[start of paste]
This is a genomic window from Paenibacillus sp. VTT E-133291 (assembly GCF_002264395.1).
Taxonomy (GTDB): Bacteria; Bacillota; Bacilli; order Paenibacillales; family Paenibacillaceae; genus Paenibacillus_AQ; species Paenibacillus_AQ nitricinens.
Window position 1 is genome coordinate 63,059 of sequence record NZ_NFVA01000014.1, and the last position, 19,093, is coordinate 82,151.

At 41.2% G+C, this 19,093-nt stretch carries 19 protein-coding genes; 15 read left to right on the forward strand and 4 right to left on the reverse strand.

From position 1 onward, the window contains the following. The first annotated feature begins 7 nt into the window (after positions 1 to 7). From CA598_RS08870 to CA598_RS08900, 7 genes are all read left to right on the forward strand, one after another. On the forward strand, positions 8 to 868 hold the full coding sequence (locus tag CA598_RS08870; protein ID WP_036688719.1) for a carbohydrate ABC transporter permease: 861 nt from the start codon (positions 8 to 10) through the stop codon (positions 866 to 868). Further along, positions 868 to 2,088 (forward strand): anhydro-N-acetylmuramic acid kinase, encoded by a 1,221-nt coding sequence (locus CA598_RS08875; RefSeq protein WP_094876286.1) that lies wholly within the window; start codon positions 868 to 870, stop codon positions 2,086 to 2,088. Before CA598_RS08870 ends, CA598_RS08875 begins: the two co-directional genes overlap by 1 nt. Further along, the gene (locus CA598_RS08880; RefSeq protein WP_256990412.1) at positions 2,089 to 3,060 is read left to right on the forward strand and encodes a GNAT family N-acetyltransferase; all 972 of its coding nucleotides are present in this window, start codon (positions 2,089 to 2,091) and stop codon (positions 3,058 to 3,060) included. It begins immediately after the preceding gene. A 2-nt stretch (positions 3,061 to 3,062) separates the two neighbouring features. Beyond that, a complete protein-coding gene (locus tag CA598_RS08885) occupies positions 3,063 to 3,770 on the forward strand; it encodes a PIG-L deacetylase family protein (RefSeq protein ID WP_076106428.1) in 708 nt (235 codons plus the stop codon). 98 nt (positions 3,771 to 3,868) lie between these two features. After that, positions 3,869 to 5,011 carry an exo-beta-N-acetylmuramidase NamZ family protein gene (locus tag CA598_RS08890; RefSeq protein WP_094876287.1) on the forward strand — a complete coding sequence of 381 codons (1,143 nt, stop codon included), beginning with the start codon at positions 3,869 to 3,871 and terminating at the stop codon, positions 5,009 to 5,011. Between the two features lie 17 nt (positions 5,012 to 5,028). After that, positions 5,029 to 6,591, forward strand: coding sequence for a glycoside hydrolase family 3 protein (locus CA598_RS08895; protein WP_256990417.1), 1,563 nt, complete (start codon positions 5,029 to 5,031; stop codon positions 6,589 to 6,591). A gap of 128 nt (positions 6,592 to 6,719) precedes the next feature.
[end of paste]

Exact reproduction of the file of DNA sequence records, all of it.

This is a genomic window from Paenibacillus sp. VTT E-133291 (assembly GCF_002264395.1).
Taxonomy (GTDB): Bacteria; Bacillota; Bacilli; order Paenibacillales; family Paenibacillaceae; genus Paenibacillus_AQ; species Paenibacillus_AQ nitricinens.
Window position 1 is genome coordinate 63,059 of sequence record NZ_NFVA01000014.1, and the last position, 19,093, is coordinate 82,151.

At 41.2% G+C, this 19,093-nt stretch carries 19 protein-coding genes; 15 read left to right on the forward strand and 4 right to left on the reverse strand.

From position 1 onward, the window contains the following. The first annotated feature begins 7 nt into the window (after positions 1 to 7). From CA598_RS08870 to CA598_RS08900, 7 genes are all read left to right on the forward strand, one after another. On the forward strand, positions 8 to 868 hold the full coding sequence (locus tag CA598_RS08870; protein ID WP_036688719.1) for a carbohydrate ABC transporter permease: 861 nt from the start codon (positions 8 to 10) through the stop codon (positions 866 to 868). Further along, positions 868 to 2,088 (forward strand): anhydro-N-acetylmuramic acid kinase, encoded by a 1,221-nt coding sequence (locus CA598_RS08875; RefSeq protein WP_094876286.1) that lies wholly within the window; start codon positions 868 to 870, stop codon positions 2,086 to 2,088. Before CA598_RS08870 ends, CA598_RS08875 begins: the two co-directional genes overlap by 1 nt. Further along, the gene (locus CA598_RS08880; RefSeq protein WP_256990412.1) at positions 2,089 to 3,060 is read left to right on the forward strand and encodes a GNAT family N-acetyltransferase; all 972 of its coding nucleotides are present in this window, start codon (positions 2,089 to 2,091) and stop codon (positions 3,058 to 3,060) included. It begins immediately after the preceding gene. A 2-nt stretch (positions 3,061 to 3,062) separates the two neighbouring features. Beyond that, a complete protein-coding gene (locus tag CA598_RS08885) occupies positions 3,063 to 3,770 on the forward strand; it encodes a PIG-L deacetylase family protein (RefSeq protein ID WP_076106428.1) in 708 nt (235 codons plus the stop codon). 98 nt (positions 3,771 to 3,868) lie between these two features. After that, positions 3,869 to 5,011 carry an exo-beta-N-acetylmuramidase NamZ family protein gene (locus tag CA598_RS08890; RefSeq protein WP_094876287.1) on the forward strand — a complete coding sequence of 381 codons (1,143 nt, stop codon included), beginning with the start codon at positions 3,869 to 3,871 and terminating at the stop codon, positions 5,009 to 5,011. Between the two features lie 17 nt (positions 5,012 to 5,028). After that, positions 5,029 to 6,591, forward strand: coding sequence for a glycoside hydrolase family 3 protein (locus CA598_RS08895; protein WP_256990417.1), 1,563 nt, complete (start codon positions 5,029 to 5,031; stop codon positions 6,589 to 6,591). A gap of 128 nt (positions 6,592 to 6,719) precedes the next feature.